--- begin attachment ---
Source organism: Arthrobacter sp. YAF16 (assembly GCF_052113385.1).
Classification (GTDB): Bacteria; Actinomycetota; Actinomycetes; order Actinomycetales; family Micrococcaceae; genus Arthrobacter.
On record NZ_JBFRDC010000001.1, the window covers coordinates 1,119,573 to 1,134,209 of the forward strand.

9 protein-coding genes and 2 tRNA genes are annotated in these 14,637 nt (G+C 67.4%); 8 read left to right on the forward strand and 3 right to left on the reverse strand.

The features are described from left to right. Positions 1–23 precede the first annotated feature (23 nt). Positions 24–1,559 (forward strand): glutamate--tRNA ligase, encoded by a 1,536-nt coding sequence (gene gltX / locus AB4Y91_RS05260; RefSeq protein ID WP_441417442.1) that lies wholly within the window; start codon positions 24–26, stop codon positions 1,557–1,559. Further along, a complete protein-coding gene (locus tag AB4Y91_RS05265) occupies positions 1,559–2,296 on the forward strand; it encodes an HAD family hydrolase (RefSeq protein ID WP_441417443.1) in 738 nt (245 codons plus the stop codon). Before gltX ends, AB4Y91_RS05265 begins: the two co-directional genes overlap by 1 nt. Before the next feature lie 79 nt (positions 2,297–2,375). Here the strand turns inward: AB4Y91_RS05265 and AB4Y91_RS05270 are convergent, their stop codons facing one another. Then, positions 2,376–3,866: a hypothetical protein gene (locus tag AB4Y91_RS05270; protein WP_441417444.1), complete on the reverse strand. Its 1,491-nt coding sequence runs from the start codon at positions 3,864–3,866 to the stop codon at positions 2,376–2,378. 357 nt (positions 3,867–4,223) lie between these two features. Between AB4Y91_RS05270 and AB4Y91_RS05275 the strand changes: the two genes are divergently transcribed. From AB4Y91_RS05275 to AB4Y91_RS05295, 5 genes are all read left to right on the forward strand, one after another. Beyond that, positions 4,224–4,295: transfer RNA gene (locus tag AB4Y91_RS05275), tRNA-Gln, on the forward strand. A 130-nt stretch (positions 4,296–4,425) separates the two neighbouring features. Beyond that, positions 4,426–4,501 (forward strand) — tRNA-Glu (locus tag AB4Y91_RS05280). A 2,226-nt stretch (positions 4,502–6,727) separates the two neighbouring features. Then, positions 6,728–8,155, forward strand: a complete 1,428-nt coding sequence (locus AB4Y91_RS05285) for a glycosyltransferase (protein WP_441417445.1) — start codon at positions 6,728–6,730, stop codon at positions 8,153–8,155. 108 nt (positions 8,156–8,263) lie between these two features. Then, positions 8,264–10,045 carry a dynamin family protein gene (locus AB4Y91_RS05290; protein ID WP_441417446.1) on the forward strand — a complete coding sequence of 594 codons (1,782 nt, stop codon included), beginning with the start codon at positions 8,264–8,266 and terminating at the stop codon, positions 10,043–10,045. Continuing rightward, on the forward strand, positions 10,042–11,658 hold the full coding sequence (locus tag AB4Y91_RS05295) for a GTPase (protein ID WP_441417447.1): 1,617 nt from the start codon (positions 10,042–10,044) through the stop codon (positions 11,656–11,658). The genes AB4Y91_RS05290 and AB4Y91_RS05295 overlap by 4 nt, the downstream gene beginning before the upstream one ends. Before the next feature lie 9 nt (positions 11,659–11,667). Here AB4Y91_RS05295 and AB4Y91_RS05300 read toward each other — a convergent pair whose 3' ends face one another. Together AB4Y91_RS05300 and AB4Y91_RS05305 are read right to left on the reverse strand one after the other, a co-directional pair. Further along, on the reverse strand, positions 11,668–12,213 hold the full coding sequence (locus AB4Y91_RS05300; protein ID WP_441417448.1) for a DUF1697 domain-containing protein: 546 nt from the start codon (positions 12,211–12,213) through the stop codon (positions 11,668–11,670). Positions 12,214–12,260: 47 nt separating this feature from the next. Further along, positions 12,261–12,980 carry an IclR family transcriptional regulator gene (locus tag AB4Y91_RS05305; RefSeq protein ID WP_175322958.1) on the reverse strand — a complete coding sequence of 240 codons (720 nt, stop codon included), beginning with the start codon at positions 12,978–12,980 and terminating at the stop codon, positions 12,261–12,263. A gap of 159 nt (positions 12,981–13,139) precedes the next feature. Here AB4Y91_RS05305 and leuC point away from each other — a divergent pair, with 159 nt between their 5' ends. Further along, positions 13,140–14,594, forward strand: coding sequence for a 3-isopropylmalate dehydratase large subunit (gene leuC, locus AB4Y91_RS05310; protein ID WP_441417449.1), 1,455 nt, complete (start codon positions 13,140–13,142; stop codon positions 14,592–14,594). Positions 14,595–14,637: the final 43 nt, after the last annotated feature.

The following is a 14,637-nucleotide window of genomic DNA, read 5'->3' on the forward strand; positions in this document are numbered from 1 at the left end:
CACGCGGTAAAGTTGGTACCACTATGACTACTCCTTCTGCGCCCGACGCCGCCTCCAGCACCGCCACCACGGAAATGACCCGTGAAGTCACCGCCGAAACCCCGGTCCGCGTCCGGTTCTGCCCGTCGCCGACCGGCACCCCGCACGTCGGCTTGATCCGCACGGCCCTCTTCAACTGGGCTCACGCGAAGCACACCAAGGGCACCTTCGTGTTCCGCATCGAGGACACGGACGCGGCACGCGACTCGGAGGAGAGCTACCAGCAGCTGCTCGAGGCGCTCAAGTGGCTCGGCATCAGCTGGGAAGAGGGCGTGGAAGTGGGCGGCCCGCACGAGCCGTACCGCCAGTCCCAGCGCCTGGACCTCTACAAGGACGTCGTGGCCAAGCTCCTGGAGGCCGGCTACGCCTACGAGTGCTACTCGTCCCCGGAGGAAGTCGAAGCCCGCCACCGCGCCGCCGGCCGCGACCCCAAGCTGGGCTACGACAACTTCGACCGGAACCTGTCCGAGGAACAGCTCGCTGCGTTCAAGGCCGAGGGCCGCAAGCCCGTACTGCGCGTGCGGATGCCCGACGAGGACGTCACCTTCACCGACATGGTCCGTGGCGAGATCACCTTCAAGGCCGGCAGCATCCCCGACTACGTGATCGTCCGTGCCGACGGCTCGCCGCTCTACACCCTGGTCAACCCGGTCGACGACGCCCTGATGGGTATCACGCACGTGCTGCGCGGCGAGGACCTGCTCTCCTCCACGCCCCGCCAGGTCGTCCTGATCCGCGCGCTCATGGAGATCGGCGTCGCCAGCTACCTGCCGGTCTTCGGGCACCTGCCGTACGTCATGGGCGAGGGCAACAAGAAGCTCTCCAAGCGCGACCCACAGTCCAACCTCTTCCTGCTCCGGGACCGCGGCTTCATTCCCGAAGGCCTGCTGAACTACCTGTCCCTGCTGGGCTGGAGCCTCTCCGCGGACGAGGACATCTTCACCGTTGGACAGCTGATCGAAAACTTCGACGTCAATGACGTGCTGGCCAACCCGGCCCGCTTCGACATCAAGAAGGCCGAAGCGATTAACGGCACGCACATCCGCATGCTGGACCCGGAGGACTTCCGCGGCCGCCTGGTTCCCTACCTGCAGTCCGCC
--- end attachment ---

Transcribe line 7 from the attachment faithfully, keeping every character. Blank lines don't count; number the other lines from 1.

CACGCGGTAAAGTTGGTACCACTATGACTACTCCTTCTGCGCCCGACGCCGCCTCCAGCACCGCCACCACGGAAATGACCCGTGAAGTCACCGCCGAAACCCCGGTCCGCGTCCGGTTCTGCCCGTCGCCGACCGGCACCCCGCACGTCGGCTTGATCCGCACGGCCCTCTTCAACTGGGCTCACGCGAAGCACACCAAGGGCACCTTCGTGTTCCGCATCGAGGACACGGACGCGGCACGCGACTCGGAGGAGAGCTACCAGCAGCTGCTCGAGGCGCTCAAGTGGCTCGGCATCAGCTGGGAAGAGGGCGTGGAAGTGGGCGGCCCGCACGAGCCGTACCGCCAGTCCCAGCGCCTGGACCTCTACAAGGACGTCGTGGCCAAGCTCCTGGAGGCCGGCTACGCCTACGAGTGCTACTCGTCCCCGGAGGAAGTCGAAGCCCGCCACCGCGCCGCCGGCCGCGACCCCAAGCTGGGCTACGACAACTTCGACCGGAACCTGTCCGAGGAACAGCTCGCTGCGTTCAAGGCCGAGGGCCGCAAGCCCGTACTGCGCGTGCGGATGCCCGACGAGGACGTCACCTTCACCGACATGGTCCGTGGCGAGATCACCTTCAAGGCCGGCAGCATCCCCGACTACGTGATCGTCCGTGCCGACGGCTCGCCGCTCTACACCCTGGTCAACCCGGTCGACGACGCCCTGATGGGTATCACGCACGTGCTGCGCGGCGAGGACCTGCTCTCCTCCACGCCCCGCCAGGTCGTCCTGATCCGCGCGCTCATGGAGATCGGCGTCGCCAGCTACCTGCCGGTCTTCGGGCACCTGCCGTACGTCATGGGCGAGGGCAACAAGAAGCTCTCCAAGCGCGACCCACAGTCCAACCTCTTCCTGCTCCGGGACCGCGGCTTCATTCCCGAAGGCCTGCTGAACTACCTGTCCCTGCTGGGCTGGAGCCTCTCCGCGGACGAGGACATCTTCACCGTTGGACAGCTGATCGAAAACTTCGACGTCAATGACGTGCTGGCCAACCCGGCCCGCTTCGACATCAAGAAGGCCGAAGCGATTAACGGCACGCACATCCGCATGCTGGACCCGGAGGACTTCCGCGGCCGCCTGGTTCCCTACCTGCAGTCCGCC